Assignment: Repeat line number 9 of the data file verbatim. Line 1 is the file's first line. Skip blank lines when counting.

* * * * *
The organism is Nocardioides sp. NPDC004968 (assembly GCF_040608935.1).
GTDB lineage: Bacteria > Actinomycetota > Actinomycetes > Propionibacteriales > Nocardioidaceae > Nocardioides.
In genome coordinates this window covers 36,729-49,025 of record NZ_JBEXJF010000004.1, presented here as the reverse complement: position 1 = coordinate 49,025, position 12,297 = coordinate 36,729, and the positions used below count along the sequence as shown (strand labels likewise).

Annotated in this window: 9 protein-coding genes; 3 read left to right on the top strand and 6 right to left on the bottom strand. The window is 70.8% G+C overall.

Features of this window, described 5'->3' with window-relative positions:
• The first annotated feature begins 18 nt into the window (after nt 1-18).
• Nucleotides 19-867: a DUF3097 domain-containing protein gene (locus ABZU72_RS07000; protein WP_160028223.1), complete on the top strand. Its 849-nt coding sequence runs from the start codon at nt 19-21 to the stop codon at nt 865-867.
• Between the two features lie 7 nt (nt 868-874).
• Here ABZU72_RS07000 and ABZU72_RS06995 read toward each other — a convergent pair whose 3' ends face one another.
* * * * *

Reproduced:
• Here ABZU72_RS07000 and ABZU72_RS06995 read toward each other — a convergent pair whose 3' ends face one another.